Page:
BRIEF SUMMARY

According to various embodiments, identification and/or initialization schemes and processes are provided between an accessory device and an MCD. The accessory device, for example, can request lingo version information and/or MCD capability information from the MCD. If the MCD returns the lingo version information and/or capability information, this information can be used by the accessory to determine the lingoes the accessory can use during communication with the MCD, and the accessory can identify such lingoes to the MCD. In particular, in some embodiments, subsequent communication between the accessory and the MCD can be limited to only those lingoes identified to the MCD by the accessory. In some embodiments, the accessory might not re-identify itself or request the use of new or different lingoes after initialization and/or identification. The accessory can also communicate accessory capability information, accessory preference information, accessory information, accessory protocol information, preferred application information, etc. during initialization and/or identification. In some embodiments, the accessory can also communicate with the MCD using accessory protocols identified by the accessory during initialization and/or identification. Various modifications, sequencing, enhancements are also be provided.

BRIEF DESCRIPTION OF THE DRAWINGS

FIG. 1 shows a block diagram of an accessory coupled with an MCD according to one embodiment.

FIG. 2 shows a block diagram of an accessory wirelessly communicating with an MCD according to one embodiment.

FIG. 3 shows a block diagram of a mobile computing device (MCD) and an accessory device coupled together according to one embodiment.

FIG. 4 is a diagram showing commands that can be sent to and from an accessory coupled with an MCD during an identification scheme according to some embodiments.

FIG. 5 shows an example of tokens that can be used by an accessory to provide the commands shown in FIG. 4 in communication with an MCD during identification according to some embodiments.

FIG. 6 shows a flowchart of an identification scheme according to some embodiments.

FIG. 7 shows a flowchart of an identification scheme at an accessory according to some embodiments.

FIG. 8 shows a flowchart of an identification scheme at an MCD according to some embodiments.

FIG. 9 shows a chart of messages being passed between an accessory and a mobile communication device using transaction identifiers according to some embodiments.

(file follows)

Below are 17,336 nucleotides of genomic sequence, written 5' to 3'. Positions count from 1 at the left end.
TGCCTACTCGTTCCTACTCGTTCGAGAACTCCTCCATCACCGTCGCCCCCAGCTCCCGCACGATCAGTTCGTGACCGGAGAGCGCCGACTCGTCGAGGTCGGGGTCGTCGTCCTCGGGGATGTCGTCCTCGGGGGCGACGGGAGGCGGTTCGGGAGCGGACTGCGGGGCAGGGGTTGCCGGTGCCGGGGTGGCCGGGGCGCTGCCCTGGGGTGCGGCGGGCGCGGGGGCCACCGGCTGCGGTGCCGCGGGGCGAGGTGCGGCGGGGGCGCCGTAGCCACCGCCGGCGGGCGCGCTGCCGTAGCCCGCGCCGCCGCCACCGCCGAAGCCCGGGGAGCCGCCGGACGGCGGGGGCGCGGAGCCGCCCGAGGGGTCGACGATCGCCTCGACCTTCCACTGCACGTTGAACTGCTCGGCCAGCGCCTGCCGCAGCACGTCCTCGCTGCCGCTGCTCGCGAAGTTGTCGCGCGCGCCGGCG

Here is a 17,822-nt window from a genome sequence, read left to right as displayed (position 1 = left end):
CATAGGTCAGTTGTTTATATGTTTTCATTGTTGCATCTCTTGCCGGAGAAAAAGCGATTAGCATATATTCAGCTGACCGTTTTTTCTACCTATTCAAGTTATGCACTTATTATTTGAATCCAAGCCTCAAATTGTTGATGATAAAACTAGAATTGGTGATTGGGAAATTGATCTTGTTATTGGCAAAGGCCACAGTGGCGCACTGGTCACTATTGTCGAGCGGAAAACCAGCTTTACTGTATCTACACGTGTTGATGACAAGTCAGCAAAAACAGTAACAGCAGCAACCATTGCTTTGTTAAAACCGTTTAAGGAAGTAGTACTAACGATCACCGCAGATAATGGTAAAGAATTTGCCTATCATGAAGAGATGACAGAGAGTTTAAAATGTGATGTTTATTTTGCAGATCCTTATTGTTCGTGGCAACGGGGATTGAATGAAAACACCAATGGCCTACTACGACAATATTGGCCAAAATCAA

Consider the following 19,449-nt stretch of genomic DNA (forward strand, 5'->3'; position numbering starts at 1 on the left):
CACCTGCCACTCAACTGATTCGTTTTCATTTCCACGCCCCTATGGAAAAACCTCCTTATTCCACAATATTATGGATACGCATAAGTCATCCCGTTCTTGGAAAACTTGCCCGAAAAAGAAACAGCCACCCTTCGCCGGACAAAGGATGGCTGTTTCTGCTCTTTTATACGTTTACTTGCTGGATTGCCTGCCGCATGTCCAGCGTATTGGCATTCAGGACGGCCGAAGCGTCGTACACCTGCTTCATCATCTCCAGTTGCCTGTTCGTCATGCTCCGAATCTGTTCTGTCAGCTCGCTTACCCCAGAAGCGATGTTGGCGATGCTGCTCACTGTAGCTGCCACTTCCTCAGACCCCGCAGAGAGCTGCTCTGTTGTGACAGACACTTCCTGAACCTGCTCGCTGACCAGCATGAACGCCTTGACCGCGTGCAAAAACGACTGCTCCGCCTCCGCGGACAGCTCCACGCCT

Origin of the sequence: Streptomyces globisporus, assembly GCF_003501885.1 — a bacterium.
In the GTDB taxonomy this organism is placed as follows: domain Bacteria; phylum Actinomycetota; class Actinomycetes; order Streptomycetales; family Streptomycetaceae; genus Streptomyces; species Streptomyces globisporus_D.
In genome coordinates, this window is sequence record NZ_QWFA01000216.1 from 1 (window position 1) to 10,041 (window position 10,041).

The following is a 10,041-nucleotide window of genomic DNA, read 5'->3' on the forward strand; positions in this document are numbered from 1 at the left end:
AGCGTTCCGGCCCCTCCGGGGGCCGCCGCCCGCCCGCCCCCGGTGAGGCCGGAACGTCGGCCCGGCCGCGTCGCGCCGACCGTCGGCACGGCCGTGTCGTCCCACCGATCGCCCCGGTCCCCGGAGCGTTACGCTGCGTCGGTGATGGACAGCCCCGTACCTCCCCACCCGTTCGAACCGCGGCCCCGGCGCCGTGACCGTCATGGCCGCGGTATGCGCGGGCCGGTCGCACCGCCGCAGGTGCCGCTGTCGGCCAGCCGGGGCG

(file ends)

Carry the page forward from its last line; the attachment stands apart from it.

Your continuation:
DETAILED DESCRIPTION

Embodiments disclosed herein are directed toward identification processes between an accessory and an MCD. In some embodiments, the accessory can identify the lingos and/or protocols the accessory can use while coupled with the MCD. Subsequent communication between the two devices can be restricted to only the lingoes and/or protocols identified by the accessory.

In some embodiments, an accessory can request lingo version information and/or capability information from the MCD. The accessory can then determine the lingoes and/or protocols the accessory can use during communication while coupled with the MCD based at least in part on the lingo version(s) supported by the MCD and/or the capabilities of the MCD.

In some embodiments, an accessory can also send various message that can indicate accessory information, accessory capabilities, accessory preferences, accessory protocol information, preferred application information, etc. Moreover, transaction IDs can be included with the tokens, messages, commands, and/or data sent between the accessory and the MCD.

The term “token” as used throughout this disclosure refers to a code-value pair. In particular, the code can be a bit string that identifies information type and the value can contain the actual information. The code, for example, can be a 2-byte code that identifies the token and the related value. The value can have a fixed or variable length. In some embodiments, a variable length token can include an identification of the length of the token. An accessory and/or an MCD can parse the value based on the associated code. A token can be communicated to and/or from an accessory to an MCD in one or more packets. Thus, a single packet can include the code and all of the value, or two or more packets can include the value with the first packet including the code and/or an identification of the length.

FIG. 1 shows an MCD 102 coupled with an accessory device 113. Cable 111 is used to couple MCD 102 with accessory device 113. Cable 111 can include connector 108 to connect with MCD 102 and connector 110 to connect with accessory device 113. FIG. 2 shows accessory device 113 wirelessly coupled with MCD 102.